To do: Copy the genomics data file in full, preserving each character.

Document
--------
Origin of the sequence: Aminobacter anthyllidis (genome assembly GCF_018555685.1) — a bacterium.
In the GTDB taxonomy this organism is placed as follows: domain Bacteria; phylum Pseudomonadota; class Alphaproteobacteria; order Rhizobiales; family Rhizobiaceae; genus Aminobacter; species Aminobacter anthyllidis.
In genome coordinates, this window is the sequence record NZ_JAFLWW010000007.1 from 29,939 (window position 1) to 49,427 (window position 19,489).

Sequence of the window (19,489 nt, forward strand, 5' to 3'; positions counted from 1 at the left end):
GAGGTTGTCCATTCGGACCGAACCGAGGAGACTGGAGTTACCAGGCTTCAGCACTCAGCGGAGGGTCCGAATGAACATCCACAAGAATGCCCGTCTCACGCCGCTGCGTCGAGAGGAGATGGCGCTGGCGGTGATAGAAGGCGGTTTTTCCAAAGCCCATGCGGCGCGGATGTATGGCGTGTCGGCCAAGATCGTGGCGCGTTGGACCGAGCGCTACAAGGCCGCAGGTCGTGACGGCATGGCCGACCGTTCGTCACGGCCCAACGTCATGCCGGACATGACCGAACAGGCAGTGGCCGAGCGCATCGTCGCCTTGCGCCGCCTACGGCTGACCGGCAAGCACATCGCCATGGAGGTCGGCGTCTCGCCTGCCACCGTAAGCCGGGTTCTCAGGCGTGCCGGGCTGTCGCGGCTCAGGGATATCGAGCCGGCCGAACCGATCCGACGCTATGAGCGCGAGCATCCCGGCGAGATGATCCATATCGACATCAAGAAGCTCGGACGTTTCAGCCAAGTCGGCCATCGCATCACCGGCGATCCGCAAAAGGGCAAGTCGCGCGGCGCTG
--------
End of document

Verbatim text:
Origin of the sequence: Aminobacter anthyllidis (genome assembly GCF_018555685.1) — a bacterium.
In the GTDB taxonomy this organism is placed as follows: domain Bacteria; phylum Pseudomonadota; class Alphaproteobacteria; order Rhizobiales; family Rhizobiaceae; genus Aminobacter; species Aminobacter anthyllidis.
In genome coordinates, this window is the sequence record NZ_JAFLWW010000007.1 from 29,939 (window position 1) to 49,427 (window position 19,489).

Sequence of the window (19,489 nt, forward strand, 5' to 3'; positions counted from 1 at the left end):
GAGGTTGTCCATTCGGACCGAACCGAGGAGACTGGAGTTACCAGGCTTCAGCACTCAGCGGAGGGTCCGAATGAACATCCACAAGAATGCCCGTCTCACGCCGCTGCGTCGAGAGGAGATGGCGCTGGCGGTGATAGAAGGCGGTTTTTCCAAAGCCCATGCGGCGCGGATGTATGGCGTGTCGGCCAAGATCGTGGCGCGTTGGACCGAGCGCTACAAGGCCGCAGGTCGTGACGGCATGGCCGACCGTTCGTCACGGCCCAACGTCATGCCGGACATGACCGAACAGGCAGTGGCCGAGCGCATCGTCGCCTTGCGCCGCCTACGGCTGACCGGCAAGCACATCGCCATGGAGGTCGGCGTCTCGCCTGCCACCGTAAGCCGGGTTCTCAGGCGTGCCGGGCTGTCGCGGCTCAGGGATATCGAGCCGGCCGAACCGATCCGACGCTATGAGCGCGAGCATCCCGGCGAGATGATCCATATCGACATCAAGAAGCTCGGACGTTTCAGCCAAGTCGGCCATCGCATCACCGGCGATCCGCAAAAGGGCAAGTCGCGCGGCGCTG